So I made these cacao snack bites. And holy SHIT they are good.


Maybe it’s just me and my chocolate addiction, but I really felt like eating these before my workout, even though I wasn’t particularly hungry yet. They pack the perfect pre-workout punch, too: dates for carbs, hazelnuts for protein and healthy fats and cacao butter and powder for some superfoods.


Also, they’re super chewy and fudgey and are all in all, really freakin’ delicious. If you want a snack or dessert, make these! They come together in less than an hour including chilling time, so there’s really no excuse not to.



  • 12 small dates, pitted and soaked in warm water
  • ½ cup raw hazelnuts
  • 2 tablespoons almond flour
  • ¼ cup cacao butter, melted
  • ¼ cup raw cacao
  • ¼ teaspoon vanilla extract


Add the soaked dates to a food processor and pulse until you get a thick, clumpy paste. Scrape that paste out as best you can and set it aside.

Add the hazelnuts to the food processor and pulse until they’re ground into a sand-like consistency, then add the almond flour and pulse once more.

Add the cacao butter and the date paste, and pulse until a sticky dough forms.

Add the cacao and the vanilla, and pulse again until the dough comes together and the sides of the food processor are clean.

Scoop the dough out and roll into balls. Refrigerate for at least half an hour before eating.

Iced chai latte – coffee shop copycat!

I love coffee shops. I love their vibe, I love the smell, I love how they’re the best place to meet up with friends for a chat. I also love their sweetened, expensive chai lattes. It’s not like I don’t make tea at home. I do… I just like the coffee shop stuff better. It’s sweet and the milk to tea ratio is just right, and I don’t have to spend a lot of time making it.

But I don’t really have the money to hit the coffee shop every day, and I would rather sweeten my chai a little less than the baristas do.


This is a good time to mention a secret I have: when I’m cooking, rather than baking, I rarely have to test and retest recipes. I make something once, and if it’s good, I write the recipe and share it with y’all. But I wanted this to be absolutely perfect.


The first attempt was good. I drank the whole thing through my metal straw and enjoyed myself thoroughly. But there were some problems. First, I hadn’t brewed my tea strong enough. I think for some people it may have been enough, but I like a strong, bold flavor. Second, I wanted more cinnamon. I always want more cinnamon.

Try number two was better: more cinnamon, and I brewed the tea extra long for a stronger flavor. But as soon as I did that, I realized it wasn’t sweet enough.

Third time’s the charm, I guess, because the more date nectar I added, the better it got.


The final recipe is intense, with lots of tea, lots of cinnamon and lots of date nectar. It’s not quite as sweet as the chai you might get at Starbucks, but it’s pretty damn close.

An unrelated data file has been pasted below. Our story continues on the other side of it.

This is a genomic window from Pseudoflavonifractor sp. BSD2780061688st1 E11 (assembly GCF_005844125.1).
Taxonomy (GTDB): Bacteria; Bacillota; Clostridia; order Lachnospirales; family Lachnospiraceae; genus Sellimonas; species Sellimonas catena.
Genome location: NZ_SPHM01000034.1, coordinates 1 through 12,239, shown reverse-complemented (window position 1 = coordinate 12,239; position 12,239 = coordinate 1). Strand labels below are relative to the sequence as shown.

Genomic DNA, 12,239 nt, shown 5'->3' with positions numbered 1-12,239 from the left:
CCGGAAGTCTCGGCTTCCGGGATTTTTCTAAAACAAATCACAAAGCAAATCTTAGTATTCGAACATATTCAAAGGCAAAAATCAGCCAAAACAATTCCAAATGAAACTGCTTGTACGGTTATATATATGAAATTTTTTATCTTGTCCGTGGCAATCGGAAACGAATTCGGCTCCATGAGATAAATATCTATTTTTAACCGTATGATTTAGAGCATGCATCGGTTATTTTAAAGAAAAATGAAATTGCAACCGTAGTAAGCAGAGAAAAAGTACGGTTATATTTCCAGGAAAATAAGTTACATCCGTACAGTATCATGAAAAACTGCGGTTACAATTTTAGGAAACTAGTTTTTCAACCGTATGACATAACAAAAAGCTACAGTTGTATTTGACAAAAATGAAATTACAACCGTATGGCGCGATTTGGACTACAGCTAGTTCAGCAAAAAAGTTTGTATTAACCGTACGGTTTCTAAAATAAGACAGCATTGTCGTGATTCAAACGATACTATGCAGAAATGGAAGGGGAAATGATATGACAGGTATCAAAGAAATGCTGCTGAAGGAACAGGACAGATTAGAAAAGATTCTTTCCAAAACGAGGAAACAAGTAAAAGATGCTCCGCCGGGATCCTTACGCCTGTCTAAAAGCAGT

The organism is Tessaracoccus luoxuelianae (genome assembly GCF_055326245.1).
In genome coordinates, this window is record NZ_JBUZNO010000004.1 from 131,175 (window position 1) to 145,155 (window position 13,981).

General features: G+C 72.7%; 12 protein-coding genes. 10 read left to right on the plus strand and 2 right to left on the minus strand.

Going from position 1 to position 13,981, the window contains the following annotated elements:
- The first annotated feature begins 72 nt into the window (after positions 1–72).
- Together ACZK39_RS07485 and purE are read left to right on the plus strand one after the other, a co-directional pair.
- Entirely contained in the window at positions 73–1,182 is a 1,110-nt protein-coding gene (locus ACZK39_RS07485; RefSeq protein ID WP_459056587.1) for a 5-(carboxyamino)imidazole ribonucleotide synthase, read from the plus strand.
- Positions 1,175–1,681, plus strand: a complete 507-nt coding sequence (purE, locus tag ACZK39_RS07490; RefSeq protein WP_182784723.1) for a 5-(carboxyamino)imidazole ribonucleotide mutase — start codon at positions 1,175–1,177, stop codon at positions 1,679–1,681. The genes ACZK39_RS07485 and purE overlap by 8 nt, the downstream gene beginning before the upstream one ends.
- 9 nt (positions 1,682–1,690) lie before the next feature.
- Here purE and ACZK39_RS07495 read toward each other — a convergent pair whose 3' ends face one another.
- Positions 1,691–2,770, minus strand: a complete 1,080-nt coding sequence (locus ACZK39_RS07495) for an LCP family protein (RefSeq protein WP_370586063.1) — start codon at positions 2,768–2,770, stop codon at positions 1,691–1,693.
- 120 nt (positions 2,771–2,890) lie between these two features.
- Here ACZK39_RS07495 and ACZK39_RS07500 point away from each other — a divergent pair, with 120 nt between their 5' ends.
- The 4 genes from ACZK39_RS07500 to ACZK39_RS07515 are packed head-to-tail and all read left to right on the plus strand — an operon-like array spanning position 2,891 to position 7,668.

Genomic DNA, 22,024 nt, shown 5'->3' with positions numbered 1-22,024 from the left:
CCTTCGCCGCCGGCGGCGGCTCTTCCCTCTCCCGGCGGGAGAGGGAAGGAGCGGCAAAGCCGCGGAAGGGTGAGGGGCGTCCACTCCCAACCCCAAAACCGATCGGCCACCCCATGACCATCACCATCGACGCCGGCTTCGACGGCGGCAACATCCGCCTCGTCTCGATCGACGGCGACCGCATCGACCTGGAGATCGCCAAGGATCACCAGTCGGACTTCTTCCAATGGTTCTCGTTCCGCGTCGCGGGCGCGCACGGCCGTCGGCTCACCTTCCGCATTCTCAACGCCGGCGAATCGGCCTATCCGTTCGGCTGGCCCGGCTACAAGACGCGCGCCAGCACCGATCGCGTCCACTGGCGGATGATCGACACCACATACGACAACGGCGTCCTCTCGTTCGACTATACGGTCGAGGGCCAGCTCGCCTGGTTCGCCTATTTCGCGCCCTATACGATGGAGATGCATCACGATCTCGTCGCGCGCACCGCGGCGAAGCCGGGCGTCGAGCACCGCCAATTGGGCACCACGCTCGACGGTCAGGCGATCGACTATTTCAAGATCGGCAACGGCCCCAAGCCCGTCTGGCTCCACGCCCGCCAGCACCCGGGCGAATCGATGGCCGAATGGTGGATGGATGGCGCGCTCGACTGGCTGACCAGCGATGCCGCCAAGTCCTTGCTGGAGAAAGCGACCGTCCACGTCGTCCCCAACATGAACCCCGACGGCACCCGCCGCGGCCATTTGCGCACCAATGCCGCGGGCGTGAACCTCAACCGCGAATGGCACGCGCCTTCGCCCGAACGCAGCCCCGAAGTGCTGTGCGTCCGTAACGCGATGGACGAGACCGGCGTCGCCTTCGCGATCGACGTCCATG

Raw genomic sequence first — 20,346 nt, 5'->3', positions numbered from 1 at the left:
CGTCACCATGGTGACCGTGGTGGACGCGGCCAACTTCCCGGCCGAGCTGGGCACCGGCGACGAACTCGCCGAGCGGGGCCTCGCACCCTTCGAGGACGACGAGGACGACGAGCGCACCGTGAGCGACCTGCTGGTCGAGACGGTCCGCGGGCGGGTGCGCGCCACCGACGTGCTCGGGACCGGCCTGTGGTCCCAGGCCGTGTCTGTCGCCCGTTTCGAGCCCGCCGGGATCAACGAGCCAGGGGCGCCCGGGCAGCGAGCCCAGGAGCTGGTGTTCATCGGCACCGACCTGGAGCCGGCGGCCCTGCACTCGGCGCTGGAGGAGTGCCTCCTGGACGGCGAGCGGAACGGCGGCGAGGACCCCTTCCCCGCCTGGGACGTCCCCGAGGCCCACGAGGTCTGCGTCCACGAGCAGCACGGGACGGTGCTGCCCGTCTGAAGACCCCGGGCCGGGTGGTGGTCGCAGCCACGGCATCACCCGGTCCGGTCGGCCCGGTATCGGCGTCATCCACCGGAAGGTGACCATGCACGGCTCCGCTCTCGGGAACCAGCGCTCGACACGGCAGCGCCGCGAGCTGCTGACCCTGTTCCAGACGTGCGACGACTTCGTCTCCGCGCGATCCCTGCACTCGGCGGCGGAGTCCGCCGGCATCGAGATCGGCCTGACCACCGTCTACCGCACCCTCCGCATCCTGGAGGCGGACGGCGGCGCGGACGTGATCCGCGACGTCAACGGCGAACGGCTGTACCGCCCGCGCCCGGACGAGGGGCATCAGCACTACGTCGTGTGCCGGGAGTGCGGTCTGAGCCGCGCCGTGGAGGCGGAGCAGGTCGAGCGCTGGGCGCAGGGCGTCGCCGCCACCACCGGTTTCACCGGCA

• 1 ½  cups chai filterbag tea, brewed strong and chilled
  • ½ cup unsweetened cashew or almond milk
  • 2 teaspoons ground cinnamon
  • 1-2 tablespoons date nectar (or liquid sweetener of choice)
  • ½ teaspoon vanilla


Put all ingredients in a blender and blend for 30 seconds.

Pour over ice into a 16 ounce glass and enjoy.


Note: I used Equal Exchange chai because I like the flavor profile. Choose whichever chai mix is your favorite!

Vegan kale pesto

I’m finally home and I couldn’t be happier about it. Of course I’ll miss some things about college, like the lake, the public transportation and my friends, but I’ve been looking forward to a summer full of recipe testing since winter break.

The worst thing about living in a dorm was the food. And sure, maybe the Northwestern food is better than a lot of colleges, but I still found myself without a variety of options. I can’t count the number of times I made quinoa bowls with the exact same ingredients or filled a tortilla with hummus, greens and sandwich meat just to avoid having to eat the poorly steamed broccoli or the “healthy” pizza.

So much of my happiness is derived from food that it’s no surprise I’m over the moon to have my own kitchen once more. And the best part of a fully equipped kitchen is access to all the appliances.


It’s therefore quite fitting that a pesto–a recipe that requires a food processor–would be one of my first projects back in my own kitchen.


The best thing about pesto, though, is its versatility. Adding a spoonful or two to a pasta dish makes it perfectly summery.



  • ¾ cup packed lacinato kale
  • ¾ cup packed fresh basil
  • ⅓ cup raw walnuts
  • 2-4 tablespoons water
  • 2 cloves garlic
  • juice of ½ lemon
  • salt and pepper to taste
  • ⅓ cup olive oil
  • 2 teaspoons nutritional yeast


Add the kale, basil, walnuts and some water into a food processor and pulse until the greens are shredded.

Add the garlic, lemon juice, salt and pepper and olive oil, and blend again until the pesto is uniform and smooth. Add more olive oil if necessary.

Add the nutritional yeast and pulse once more.

Store in the fridge in an airtight container for 3-4 days.